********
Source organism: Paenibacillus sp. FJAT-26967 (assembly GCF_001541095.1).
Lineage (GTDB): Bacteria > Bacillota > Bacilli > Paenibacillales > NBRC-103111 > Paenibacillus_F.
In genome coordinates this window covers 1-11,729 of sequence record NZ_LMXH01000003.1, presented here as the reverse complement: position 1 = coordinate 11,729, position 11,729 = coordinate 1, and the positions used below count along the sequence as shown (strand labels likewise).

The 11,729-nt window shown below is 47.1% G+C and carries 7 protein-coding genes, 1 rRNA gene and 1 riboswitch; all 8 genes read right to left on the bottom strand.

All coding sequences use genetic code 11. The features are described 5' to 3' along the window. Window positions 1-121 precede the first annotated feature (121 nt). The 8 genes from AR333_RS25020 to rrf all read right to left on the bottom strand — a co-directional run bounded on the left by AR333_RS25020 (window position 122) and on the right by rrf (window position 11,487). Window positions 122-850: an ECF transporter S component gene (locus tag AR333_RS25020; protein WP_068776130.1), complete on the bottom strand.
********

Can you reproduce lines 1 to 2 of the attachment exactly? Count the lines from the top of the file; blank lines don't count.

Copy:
Source organism: Paenibacillus sp. FJAT-26967 (assembly GCF_001541095.1).
Lineage (GTDB): Bacteria > Bacillota > Bacilli > Paenibacillales > NBRC-103111 > Paenibacillus_F.